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Saturday, August 13, 2016

Sleep Disturbances in Multiple Sclerosis


                                                                  
  

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By Gloria Arminio Berlinski, MS
Reviewed by Aaron Miller, MD, Professor of Neurology, Icahn School of Medicine at Mount Sinai and Medical Director at the Corinne Goldsmith Dickinson Center for Multiple Sclerosis, New York, NY



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In the last several years, researchers have begun to focus on the potential risk of sleep problems in multiple sclerosis (MS) and the hypothesis that this risk may contribute significantly to the highly prevalent symptom of fatigue in MS patients.1 Experts indicate that MS-related fatigue is multifactorial in origin and often ascribed to the primary diagnosis of MS itself.2,3 Consequently, sleep disorders have often gone unrecognized in MS patients, despite the intuitive connection between these disorders and fatigue.1-3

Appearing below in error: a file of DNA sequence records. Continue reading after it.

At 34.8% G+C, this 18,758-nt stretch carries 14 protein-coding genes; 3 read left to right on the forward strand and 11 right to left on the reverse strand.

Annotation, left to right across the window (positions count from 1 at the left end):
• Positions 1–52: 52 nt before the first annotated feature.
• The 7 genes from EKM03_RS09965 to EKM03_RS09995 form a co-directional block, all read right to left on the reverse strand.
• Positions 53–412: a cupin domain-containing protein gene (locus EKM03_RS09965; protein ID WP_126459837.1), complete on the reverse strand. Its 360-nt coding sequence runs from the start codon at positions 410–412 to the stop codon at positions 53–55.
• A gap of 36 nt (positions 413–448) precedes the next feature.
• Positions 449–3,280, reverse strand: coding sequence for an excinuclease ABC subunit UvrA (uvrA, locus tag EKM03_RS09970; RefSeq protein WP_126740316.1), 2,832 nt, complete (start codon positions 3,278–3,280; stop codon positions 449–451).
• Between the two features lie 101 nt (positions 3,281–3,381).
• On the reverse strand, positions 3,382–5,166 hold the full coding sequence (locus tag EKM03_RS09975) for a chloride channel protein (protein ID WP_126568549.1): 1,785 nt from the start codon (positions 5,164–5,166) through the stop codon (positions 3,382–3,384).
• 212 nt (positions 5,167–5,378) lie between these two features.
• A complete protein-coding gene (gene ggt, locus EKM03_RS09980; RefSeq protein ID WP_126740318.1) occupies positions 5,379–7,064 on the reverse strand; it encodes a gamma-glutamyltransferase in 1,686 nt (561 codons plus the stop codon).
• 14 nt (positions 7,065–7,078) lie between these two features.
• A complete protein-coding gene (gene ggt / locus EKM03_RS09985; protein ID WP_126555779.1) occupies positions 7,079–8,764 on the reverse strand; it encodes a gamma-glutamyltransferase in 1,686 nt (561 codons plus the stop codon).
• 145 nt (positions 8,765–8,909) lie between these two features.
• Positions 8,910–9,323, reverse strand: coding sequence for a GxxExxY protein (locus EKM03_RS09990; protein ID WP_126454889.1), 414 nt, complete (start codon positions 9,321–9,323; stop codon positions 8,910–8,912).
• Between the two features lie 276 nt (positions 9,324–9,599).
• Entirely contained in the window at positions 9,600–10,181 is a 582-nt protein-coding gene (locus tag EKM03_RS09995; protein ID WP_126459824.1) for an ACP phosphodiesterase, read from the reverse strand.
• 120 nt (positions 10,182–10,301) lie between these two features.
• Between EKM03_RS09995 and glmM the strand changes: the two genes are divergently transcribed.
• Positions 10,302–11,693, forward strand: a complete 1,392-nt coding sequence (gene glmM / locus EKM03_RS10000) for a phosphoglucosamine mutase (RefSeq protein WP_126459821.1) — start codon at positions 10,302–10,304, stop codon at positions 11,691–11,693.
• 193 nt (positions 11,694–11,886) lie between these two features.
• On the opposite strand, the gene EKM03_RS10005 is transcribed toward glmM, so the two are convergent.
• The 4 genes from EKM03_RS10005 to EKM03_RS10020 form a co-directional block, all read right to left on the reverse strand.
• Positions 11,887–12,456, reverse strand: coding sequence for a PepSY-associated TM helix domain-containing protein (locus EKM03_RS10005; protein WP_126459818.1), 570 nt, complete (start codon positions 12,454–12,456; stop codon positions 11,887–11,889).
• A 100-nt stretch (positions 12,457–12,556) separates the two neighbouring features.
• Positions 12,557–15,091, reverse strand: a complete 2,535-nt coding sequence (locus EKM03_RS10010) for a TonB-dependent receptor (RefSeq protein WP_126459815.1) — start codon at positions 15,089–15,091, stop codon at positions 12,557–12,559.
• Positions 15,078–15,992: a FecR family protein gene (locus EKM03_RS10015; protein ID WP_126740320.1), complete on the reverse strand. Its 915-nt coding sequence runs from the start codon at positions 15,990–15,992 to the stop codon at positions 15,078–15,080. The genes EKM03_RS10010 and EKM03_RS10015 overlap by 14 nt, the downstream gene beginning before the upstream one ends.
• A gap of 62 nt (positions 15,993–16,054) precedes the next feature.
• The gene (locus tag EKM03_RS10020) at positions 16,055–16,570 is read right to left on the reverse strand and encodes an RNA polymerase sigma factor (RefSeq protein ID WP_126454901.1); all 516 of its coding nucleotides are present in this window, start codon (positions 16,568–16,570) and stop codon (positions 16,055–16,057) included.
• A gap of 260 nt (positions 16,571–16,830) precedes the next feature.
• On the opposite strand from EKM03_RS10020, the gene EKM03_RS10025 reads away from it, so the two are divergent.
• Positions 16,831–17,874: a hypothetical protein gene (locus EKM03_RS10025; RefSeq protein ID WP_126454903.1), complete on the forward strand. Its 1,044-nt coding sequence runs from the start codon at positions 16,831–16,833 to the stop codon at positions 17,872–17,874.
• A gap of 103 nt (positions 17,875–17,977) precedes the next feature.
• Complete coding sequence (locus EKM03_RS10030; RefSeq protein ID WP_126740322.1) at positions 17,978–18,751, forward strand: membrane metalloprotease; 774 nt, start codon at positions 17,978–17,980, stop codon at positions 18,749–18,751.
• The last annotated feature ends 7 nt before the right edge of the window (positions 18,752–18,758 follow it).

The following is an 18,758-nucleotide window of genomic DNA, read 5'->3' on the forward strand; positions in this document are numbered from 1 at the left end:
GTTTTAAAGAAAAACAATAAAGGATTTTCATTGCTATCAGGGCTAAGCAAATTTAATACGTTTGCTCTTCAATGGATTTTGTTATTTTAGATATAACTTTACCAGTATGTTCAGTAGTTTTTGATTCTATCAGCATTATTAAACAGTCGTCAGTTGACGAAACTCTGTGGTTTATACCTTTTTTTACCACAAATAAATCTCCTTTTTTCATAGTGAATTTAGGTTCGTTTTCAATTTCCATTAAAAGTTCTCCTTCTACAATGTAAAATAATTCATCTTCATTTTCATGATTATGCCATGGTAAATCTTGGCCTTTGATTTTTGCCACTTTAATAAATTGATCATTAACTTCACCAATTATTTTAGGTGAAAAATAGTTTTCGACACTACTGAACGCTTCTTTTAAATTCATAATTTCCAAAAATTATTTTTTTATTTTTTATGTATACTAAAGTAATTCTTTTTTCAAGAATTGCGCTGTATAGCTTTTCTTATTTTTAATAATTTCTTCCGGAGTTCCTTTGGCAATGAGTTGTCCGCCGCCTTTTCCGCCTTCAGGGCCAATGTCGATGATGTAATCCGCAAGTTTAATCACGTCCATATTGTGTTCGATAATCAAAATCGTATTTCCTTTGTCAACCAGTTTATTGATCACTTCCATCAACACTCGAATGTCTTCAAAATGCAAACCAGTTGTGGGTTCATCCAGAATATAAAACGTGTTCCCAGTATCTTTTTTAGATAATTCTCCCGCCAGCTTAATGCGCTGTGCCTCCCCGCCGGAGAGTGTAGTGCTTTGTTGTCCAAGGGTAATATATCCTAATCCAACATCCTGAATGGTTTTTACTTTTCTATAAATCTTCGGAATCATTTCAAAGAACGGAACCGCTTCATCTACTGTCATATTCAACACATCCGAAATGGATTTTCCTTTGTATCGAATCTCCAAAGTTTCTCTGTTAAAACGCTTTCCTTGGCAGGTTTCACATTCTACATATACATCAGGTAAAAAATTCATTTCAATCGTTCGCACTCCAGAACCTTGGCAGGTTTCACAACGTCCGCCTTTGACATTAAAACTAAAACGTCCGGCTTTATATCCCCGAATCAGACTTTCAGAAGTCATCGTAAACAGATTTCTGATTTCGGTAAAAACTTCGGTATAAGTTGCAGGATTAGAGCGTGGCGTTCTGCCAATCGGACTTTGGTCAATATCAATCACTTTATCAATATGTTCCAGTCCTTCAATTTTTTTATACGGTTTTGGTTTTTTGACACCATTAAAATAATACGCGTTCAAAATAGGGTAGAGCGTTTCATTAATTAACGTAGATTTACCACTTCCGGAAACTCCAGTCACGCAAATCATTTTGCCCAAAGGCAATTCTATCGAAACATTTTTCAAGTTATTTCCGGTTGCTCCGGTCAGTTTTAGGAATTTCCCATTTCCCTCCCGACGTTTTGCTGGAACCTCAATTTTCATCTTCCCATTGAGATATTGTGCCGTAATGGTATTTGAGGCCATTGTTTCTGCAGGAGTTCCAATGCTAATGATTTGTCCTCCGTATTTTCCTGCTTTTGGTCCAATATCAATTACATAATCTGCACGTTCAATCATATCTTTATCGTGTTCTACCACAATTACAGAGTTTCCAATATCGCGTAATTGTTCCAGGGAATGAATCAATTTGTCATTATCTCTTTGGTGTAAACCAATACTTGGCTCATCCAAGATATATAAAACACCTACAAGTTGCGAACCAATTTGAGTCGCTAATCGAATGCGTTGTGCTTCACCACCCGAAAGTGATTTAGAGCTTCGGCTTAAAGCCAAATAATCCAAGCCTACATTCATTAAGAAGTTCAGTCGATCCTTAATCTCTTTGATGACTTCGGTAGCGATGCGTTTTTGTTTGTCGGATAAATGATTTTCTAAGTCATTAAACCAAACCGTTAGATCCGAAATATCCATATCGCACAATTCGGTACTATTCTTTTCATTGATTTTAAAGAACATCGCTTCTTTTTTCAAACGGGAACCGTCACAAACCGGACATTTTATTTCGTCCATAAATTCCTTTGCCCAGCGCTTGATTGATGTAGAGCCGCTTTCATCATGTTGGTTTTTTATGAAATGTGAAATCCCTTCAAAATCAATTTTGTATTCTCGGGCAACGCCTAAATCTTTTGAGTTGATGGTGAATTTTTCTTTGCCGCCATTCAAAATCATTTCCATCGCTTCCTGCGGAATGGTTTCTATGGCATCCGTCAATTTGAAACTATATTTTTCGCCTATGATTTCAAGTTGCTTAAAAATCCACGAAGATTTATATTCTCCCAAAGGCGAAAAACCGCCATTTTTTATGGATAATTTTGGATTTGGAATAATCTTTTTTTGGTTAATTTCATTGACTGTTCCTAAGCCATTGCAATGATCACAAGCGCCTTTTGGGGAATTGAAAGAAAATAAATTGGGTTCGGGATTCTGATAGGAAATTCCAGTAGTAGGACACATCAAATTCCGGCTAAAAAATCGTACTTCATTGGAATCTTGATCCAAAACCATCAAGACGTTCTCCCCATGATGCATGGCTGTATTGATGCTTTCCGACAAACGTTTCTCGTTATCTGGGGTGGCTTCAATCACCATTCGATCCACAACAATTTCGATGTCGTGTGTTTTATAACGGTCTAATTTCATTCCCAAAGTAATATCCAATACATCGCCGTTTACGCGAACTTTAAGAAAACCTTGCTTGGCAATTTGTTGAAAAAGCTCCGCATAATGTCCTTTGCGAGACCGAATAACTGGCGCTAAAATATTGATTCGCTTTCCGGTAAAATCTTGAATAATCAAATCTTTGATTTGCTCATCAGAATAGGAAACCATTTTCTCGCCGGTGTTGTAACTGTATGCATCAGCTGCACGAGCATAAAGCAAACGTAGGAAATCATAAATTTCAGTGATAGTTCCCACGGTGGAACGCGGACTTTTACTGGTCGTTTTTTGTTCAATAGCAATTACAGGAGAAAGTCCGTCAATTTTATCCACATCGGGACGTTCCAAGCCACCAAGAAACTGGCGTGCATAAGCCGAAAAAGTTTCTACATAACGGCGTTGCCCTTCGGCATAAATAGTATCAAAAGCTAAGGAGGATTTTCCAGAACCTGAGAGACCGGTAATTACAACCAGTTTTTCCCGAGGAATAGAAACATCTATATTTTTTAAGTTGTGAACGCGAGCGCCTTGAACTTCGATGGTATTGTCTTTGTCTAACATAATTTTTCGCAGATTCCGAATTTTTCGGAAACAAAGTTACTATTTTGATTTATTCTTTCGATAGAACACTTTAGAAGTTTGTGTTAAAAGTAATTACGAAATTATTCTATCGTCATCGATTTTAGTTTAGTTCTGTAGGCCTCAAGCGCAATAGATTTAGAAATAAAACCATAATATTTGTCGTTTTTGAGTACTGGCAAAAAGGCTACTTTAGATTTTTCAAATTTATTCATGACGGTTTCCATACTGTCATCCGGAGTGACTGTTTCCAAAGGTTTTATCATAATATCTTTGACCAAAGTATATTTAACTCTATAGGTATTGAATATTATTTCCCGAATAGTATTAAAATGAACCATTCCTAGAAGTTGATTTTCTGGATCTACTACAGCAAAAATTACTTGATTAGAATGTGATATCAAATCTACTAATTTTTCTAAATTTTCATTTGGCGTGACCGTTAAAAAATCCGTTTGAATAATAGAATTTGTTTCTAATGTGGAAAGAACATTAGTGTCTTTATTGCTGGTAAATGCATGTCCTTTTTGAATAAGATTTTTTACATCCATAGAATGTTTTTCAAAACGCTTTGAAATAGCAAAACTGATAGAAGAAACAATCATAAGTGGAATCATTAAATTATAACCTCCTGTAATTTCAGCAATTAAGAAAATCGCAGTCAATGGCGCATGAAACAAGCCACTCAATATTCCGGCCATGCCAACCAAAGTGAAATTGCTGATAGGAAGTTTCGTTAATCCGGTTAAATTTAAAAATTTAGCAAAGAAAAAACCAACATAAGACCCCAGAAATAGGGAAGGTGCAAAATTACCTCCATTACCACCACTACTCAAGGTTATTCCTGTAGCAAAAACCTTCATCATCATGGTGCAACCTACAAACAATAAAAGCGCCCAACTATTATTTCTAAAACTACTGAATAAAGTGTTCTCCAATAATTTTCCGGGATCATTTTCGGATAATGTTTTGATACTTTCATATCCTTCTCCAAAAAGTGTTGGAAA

To illustrate, in a recent cross-sectional study conducted by Brass and colleagues among approximately 2,300 MS patients, 38% screened positive for obstructive sleep apnea, 32% for insomnia, and 37% for restless legs syndrome, but only 4%, 11%, and 12% of the study cohort, respectively, had been diagnosed by a clinician with these sleep disorders.






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